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Understanding Lactose Intolerance

    • Do you feel bloated after eating your bowl of cereal with milk in the morning?
      Are you gassy or have stomach cramps after a cheese-filled meal?
      Does your morning latte bring on a bout of diarrhea or nausea?
      If you answered “yes” to any of the above, you may be suffering from lactose intolerance.

      What is lactose and lactose intolerance?

      Lactose is the sugar found in milk from animals. It is a carbohydrate and is formed from two simple sugars joined together: galactose and glucose. When we consume foods that contain lactose, our body needs to break apart the two sugars in order to absorb and digest them. The enzyme, lactase, in our small intestine is needed to split apart the two sugars.

      Lactose intolerance is one of the most common food intolerances in the world and occurs when our bodies have a deficiency in the enzyme, lactase. Without adequate lactase, the lactose molecules are unable to be digested, causing gas, bloating, stomach cramps, nausea and/or diarrhea.

      Who’s at risk?

      Most people do not develop a lactase deficiency until late adolescence or adulthood. The highest incidence is in older adults. Some ethnicities are more prone to develop the intolerance: African Americans, Hispanic Americans, American Indians and Asian Americans.

      If you are experiencing the symptoms listed above and think you may be lactose intolerant, try eliminating all animal milk and milk products for a short time to see if the symptoms resolve. (The sample meal plan in our Lactose Intolerance Survival Guide is a great place to start.) You also should talk with your doctor about your symptoms, as other medical problems have similar symptoms. Your physician may want to diagnose the problem with a lactose tolerance test or hydrogen breath test.

      Do I have to give up milk?

      Even if diagnosed with lactose intolerance, some people may be able to consume small amounts of milk at a time or tolerate lower lactose milk products (hard cheeses, yogurt with live cultures) without experiencing symptoms. Others may choose lactose-free milk products, such as Lactaid milk (these have the enzyme, lactase, added to them). There are also over-the-counter pills or drops of lactase which make lactose-containing foods more tolerable.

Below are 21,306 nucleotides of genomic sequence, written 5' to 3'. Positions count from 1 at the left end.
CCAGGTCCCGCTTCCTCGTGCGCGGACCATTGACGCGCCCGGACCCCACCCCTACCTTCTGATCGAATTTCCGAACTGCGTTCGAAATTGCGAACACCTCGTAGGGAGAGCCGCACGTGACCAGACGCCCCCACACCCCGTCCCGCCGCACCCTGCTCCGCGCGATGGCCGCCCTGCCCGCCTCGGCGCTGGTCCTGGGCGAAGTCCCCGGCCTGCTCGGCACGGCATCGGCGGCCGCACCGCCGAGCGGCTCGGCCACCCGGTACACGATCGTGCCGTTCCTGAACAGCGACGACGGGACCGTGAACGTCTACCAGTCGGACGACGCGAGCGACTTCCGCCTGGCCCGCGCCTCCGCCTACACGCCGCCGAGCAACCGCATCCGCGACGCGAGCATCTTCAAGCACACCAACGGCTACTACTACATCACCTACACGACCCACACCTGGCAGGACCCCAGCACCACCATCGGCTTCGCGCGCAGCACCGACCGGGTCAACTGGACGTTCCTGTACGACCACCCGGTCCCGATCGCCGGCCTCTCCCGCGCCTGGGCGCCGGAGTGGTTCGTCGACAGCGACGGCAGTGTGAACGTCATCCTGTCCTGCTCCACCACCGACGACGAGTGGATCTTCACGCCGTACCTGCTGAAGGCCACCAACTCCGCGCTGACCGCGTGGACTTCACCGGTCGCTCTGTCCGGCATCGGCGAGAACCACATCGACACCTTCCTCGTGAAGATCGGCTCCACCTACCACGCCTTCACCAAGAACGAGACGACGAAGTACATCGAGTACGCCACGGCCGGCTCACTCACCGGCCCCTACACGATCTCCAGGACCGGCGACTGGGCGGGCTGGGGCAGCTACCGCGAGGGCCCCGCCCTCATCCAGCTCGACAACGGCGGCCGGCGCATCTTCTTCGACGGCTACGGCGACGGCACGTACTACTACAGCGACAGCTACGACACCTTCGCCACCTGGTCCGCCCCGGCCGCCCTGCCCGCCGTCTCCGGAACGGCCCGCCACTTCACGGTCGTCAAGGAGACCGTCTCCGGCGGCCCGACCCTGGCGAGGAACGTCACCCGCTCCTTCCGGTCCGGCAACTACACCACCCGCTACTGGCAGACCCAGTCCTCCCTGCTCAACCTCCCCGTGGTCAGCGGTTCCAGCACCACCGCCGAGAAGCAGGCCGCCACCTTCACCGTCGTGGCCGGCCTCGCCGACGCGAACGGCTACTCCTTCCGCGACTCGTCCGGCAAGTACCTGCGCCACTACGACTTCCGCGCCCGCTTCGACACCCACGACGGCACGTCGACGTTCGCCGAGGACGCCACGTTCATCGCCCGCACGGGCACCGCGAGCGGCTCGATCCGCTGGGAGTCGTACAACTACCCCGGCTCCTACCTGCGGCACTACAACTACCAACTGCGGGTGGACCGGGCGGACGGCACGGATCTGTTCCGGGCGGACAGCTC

Often, you will have to eliminate all foods that contain milk products. Animal milk and milk products (cheese, yogurt, cream, ice cream, etc) are obvious foods to eliminate, but milk can also be hidden in a number of products that we don’t consider ‘milk’:

      • Butter/margarine
      • Chocolate
      • Cream sauces
      • Snack foods
      • Boxed mixes of soups, potatoes, cakes
      • Some salad dressings

      Look at the nutrition facts label ingredient list for lactose code words: milk, lactose, whey, curds, milk by-products, dry milk solids, non-fat dry milk powder. You may also find lactose in your prescription or over-the-counter medications and vitamin/mineral supplements.

      How will I get my calcium?

      Milk and milk products are a major source of calcium. Calcium is important for bone health and is essential throughout life. Inadequate calcium intake can contribute to osteoporosis – weak, brittle bones. It is important to continue to choose calcium-rich foods.

      The average adult needs 1000 mg of calcium a day with those 51 and older requiring 1200 mg a day. Pregnant or nursing women may need a bit more as well – up to 1300 mg. When choosing non-dairy substitutes, be sure to look at the nutrition labels. Calcium is listed as % daily value (DV). For example, one cup of cow’s milk contains 30% DV calcium. This is the equivalent to 300 mg calcium. You may also think about taking a calcium supplement.

      Will my lactose intolerance improve?

      Symptoms of lactose deficiency are easily managed by changing your diet. Some people may tolerate small amounts of lactose-containing foods, but others may need to avoid lactose entirely. When reducing your milk products, be sure to focus on getting adequate calcium or a calcium supplement may be needed. There are numerous substitutions for your usual dairy products and even more choices of calcium-containing foods.

      If you are planning long-term changes to your diet, work with your doctor and consider seeking the help of a registered dietitian for ongoing dietary adjustments.

    Download our lactose intolerance guide